Despite the fact that 6 out of 10 microphones, small and medium-sized enterprises (SMEs) in Costa Rica know the existence of Development banking system (SBD), 33% of them said their request for help was rejected. And the group of companies that obtained funds of the SBD, only 5% received partial approval.
This was revealed by a regional study conducted by the Latin American Center for Innovation and Entrepreneurship (Celiem). The report adds that state-owned banks are the most frequently mentioned in approvals and denied applications. This lack of access to credit could be decisive for the survival of many businesses. After a year of pandemic, this seriously affected their operations and the effects of which are still palpable.
Access to credit
Celiem reported that after an investigation, he found that 87.6% of SMEs saw their activity significantly reduced or completely paralyzed, due to the health crisis caused by the Covid-19 pandemic: âThis monitoring allows us to reaffirm the important task that remains to be accomplished. in terms of access to finance for SMEs. Despite the fact that several countries have incorporated different financial products into their support instruments, the structural problems of financial regulation that facilitate the environment to provide the resources that MSMEs need to develop have not been resolved, âhe said. said Celiem’s ââexecutive director Luis Ãlvarez.
This adds to a tangle of procedures that make it difficult for startups to survive in today’s financial ecosystem, National Chamber of SMEs president Carlos PeÃ±a said in an interview last month.
Additional complicated factors
In addition, other factors that complicate business management such as lack of information. For example, seed capital (46%), guarantee and guarantee fund (29%) and venture capital (19%) are the main instruments experienced by Costa Rican SMEs, according to the regional study.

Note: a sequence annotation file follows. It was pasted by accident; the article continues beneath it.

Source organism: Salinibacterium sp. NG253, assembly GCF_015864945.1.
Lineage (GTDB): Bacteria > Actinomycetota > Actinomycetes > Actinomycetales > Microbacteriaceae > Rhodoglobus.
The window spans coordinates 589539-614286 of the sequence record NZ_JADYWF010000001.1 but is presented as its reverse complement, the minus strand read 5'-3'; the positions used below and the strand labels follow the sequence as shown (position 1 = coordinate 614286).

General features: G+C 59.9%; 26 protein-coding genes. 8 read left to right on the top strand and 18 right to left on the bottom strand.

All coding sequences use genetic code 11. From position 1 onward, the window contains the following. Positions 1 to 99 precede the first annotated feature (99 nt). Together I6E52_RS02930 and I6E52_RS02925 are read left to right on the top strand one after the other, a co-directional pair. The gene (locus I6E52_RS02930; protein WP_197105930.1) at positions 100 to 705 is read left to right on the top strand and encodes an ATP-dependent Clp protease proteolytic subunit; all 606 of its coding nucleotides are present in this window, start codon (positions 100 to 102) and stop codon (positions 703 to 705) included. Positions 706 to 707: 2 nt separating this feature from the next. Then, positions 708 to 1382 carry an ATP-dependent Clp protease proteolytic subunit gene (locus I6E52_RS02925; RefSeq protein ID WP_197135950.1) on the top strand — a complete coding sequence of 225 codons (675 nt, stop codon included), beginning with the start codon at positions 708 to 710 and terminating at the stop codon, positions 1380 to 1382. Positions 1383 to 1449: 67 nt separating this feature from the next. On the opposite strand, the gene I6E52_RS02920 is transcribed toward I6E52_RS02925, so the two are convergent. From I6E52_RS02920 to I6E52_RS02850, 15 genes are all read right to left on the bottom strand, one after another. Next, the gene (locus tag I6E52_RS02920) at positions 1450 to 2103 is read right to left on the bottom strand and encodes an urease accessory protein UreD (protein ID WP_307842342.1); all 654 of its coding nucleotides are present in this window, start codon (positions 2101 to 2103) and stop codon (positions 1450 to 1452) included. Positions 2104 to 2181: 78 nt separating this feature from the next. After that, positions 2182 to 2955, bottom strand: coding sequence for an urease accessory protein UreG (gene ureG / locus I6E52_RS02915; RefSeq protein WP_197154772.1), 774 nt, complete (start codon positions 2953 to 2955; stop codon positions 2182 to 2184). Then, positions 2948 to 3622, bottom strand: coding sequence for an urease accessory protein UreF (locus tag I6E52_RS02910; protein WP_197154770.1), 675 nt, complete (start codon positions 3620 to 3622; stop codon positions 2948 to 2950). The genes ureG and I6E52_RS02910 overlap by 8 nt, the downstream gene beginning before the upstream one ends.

âThe government’s proposals must consider the establishment of credits for working capital under favorable conditions, the reduction of payment for services, the generation of new financial instruments and the establishment of better conditions. This is happening, to strengthen the link of companies in the value chains of public institutions, highlighting the need for better access to public procurement, âCeliem said.
In the region, the situation is not at all very different, according to Celiem’s ââfindings. At least 75% of them use their own capital, often taking on personal debts for the operation of the business. This, coupled with a loss of customers and profits in recent months, means that more than half of them foresee a negative outlook for the remainder of the year.
On the other hand, the report finds that, while it is true that there is a marked increase in the use of digital platforms, the overall situation is still far from obeying widespread adoption and appears to be more circumstantial.